Industry elder statesman John Bogle did not refrain from speaking his version of truth to power at a national gathering of investors, condemning the financial industry’s grip on corporate America while taking other unpopular stands in a wide-ranging keynote discussion.
“The mutual fund industry owns 35% of the stock in America,” Vanguard founder and the fund firm’s former CEO told Morningstar’s Don Phillips, in a conversation hosted by the fund research firm at its annual convention in Chicago.
“But it’s actually much more than that because the big firms run institutional money as well. So it’s probably 50% of stock. So we control corporate America,” Bogle said, adding that such power leads to abuse.
“Executive compensation is a disgrace,” he said, and the retired Vanguard CEO also criticized corporate philanthropic gifts, which he said corporations do “in their own interest,” calling for shareholder approval for such pseudo-magnanimous gestures.
Bogle said that courts, regulators, security analysts and with few exceptions the news media have all failed to tame large financial industry firms and fully subject them to their shareholders.
Quoting a passage from the New Testament, Bogle said a man cannot serve two masters. And that’s the attempt that takes place when a firm like Deutsche Bank, one example he named, say in effect “we love our investors but we’re not going to cut their fees.”
Low fees is the outspoken Vanguard founder’s biggest claim to fame, and though the index giant retains that legacy, its former CEO did not refrain from criticizing Vanguard, where he still works every day.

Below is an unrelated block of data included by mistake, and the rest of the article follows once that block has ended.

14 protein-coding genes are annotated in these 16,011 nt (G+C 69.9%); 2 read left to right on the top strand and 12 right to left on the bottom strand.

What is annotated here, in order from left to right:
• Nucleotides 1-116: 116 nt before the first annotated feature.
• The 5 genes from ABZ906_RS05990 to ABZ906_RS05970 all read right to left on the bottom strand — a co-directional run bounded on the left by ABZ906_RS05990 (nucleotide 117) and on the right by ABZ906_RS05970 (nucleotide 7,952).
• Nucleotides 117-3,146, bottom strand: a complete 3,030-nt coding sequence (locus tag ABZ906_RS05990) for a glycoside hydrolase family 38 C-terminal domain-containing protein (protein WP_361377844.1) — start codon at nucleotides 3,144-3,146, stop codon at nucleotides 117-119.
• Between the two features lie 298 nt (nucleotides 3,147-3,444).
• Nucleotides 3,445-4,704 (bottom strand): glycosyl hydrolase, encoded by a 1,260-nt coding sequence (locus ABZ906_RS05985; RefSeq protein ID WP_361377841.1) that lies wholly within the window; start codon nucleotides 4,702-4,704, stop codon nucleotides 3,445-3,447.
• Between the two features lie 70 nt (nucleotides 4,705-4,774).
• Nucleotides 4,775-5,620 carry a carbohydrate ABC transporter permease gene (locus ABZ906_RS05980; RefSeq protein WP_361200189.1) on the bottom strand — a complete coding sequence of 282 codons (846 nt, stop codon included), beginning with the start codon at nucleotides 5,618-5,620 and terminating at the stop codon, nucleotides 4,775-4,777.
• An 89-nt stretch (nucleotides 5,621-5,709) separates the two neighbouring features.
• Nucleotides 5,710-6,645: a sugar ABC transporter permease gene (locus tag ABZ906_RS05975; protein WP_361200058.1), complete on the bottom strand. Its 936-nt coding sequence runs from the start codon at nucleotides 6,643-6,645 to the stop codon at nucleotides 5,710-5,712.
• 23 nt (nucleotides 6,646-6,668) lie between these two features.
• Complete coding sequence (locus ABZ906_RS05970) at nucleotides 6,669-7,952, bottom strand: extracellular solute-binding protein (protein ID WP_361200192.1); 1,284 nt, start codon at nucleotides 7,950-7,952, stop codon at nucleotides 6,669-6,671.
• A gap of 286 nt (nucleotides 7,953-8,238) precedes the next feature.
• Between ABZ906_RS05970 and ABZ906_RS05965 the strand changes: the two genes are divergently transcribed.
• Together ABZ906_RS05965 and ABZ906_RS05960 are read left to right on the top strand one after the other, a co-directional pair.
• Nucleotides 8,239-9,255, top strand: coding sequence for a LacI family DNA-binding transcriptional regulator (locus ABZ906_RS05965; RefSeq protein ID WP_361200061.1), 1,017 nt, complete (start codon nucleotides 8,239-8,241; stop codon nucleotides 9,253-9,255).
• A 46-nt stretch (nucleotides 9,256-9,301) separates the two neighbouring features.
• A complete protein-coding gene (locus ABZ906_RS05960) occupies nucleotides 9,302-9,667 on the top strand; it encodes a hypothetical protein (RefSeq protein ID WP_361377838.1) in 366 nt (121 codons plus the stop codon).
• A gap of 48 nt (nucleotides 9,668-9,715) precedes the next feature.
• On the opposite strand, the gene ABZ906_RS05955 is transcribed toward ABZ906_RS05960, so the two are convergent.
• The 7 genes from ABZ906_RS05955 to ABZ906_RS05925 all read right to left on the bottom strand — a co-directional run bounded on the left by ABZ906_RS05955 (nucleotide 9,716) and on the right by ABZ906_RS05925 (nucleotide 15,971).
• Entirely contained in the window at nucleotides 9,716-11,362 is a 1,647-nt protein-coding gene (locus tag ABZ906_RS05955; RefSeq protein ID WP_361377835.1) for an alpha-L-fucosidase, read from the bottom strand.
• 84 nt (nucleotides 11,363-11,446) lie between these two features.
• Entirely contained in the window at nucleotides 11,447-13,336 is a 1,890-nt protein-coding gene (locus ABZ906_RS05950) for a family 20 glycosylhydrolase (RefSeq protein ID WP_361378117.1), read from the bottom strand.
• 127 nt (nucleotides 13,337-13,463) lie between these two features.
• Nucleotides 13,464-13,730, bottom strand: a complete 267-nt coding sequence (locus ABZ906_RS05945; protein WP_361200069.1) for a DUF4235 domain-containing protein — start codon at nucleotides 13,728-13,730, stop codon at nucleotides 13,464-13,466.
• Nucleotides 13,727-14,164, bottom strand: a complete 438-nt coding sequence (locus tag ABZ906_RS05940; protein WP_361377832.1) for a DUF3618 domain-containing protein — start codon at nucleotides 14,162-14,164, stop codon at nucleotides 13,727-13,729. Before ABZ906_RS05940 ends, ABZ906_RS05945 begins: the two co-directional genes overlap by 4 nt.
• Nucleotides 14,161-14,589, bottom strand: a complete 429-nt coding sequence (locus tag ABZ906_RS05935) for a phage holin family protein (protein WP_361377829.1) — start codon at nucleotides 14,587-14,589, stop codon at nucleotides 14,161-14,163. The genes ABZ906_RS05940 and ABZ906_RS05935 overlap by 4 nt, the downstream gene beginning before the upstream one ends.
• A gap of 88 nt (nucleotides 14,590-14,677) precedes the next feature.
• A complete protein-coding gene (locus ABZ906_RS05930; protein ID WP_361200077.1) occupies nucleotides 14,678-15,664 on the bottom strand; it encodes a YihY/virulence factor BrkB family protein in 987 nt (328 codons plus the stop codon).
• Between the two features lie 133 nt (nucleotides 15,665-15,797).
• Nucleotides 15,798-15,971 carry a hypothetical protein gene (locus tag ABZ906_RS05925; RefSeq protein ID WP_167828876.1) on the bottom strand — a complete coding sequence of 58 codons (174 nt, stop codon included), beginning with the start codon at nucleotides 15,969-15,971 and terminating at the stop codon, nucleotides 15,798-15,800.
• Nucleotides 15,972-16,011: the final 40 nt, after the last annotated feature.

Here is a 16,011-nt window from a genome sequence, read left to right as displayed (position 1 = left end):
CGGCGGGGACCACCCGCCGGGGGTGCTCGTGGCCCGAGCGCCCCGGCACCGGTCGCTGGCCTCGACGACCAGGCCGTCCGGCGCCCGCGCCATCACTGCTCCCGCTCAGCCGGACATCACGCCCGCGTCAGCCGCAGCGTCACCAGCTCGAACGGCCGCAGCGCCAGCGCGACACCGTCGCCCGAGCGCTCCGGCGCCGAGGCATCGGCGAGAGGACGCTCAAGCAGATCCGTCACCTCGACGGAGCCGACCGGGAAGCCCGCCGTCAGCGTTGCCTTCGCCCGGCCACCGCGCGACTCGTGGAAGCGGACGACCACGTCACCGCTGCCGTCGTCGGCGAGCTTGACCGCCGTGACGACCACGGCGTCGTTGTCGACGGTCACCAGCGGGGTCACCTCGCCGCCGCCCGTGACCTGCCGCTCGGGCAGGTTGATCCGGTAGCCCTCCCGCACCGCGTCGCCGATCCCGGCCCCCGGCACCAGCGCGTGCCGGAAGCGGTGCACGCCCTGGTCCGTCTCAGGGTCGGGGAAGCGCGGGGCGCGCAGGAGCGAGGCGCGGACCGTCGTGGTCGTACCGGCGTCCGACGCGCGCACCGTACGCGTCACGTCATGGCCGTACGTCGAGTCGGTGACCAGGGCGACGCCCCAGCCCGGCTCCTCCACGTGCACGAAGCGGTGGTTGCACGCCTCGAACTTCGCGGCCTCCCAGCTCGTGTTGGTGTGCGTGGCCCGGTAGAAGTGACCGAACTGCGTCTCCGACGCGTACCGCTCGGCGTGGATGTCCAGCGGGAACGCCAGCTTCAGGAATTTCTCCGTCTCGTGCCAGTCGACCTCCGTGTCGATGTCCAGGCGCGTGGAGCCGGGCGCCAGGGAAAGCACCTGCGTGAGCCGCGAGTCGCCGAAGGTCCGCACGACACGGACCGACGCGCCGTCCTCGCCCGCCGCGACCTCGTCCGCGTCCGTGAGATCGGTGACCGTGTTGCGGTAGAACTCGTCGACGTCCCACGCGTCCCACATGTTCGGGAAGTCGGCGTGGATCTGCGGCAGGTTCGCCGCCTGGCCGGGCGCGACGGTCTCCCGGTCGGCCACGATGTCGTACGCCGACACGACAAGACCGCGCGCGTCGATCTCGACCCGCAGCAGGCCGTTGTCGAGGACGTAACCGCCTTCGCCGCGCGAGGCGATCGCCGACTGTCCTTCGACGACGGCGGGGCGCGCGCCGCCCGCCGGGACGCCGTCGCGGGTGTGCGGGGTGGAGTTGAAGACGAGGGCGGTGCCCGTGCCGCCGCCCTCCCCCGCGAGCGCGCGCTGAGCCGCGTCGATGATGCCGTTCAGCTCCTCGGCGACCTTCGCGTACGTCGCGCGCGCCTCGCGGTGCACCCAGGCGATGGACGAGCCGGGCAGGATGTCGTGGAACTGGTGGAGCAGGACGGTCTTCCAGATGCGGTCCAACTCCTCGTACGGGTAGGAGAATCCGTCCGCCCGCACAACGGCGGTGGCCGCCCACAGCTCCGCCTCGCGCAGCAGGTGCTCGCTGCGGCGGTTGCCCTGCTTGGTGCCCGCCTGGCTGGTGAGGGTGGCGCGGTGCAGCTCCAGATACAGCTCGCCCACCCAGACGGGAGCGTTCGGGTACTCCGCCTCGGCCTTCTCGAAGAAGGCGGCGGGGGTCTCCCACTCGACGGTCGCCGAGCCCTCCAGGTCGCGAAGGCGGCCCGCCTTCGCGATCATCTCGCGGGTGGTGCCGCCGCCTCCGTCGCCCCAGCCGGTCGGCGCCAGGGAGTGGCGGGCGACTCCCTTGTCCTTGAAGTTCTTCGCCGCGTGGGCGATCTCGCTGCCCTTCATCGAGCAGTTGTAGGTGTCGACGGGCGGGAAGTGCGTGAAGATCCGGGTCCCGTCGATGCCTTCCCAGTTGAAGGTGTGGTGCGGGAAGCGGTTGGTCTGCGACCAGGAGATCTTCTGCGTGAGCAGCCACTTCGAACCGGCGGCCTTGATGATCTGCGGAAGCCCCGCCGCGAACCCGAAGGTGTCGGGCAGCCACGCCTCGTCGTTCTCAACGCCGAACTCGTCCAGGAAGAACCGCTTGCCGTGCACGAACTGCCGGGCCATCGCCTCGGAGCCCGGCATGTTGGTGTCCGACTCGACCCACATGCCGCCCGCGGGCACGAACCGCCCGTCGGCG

“Can our directors be fiduciaries and understand the workings of 160 mutual funds?” he asked. “The answer is pretty obvious you can’t do it all; you need some help. They need staffs,” Bogle said, noting that things were different when he founded the firm in the 1970s with a staff of just 28 and only one fund the team had to know.
The Pennsylvania-based firm today has 14,000 employees, so it’s impossible to know them all, but Bogle still tries, noting in passing that he went to the firm’s exhibit hall both to meet the employees there.
Bogle acknowledged that the current management of Vanguard may be frustrated with his unwillingness to “shut up”—“I just like a fight,” he said—but said that disagreement is just a part of life that human beings must “face with good humor and a smile.”
Bogle said one mutual fund executive who got on the wrong side of former New York state attorney general Eliot Spitzer approached him at a book signing, in a book in which Bogle criticized his behavior. The former exec had done some jail time, but assured Bogle in the awkward meeting that “I was a bad apple” deserving of the punishment.
Bogle was outspoken during the Spitzer prosecutions, calling for more aggressive legal approach than the lawyers and courts pursued.
“I looked at it as a conspiracy of insiders and hedge fund managers to defraud the long term owners of the fund,” he said.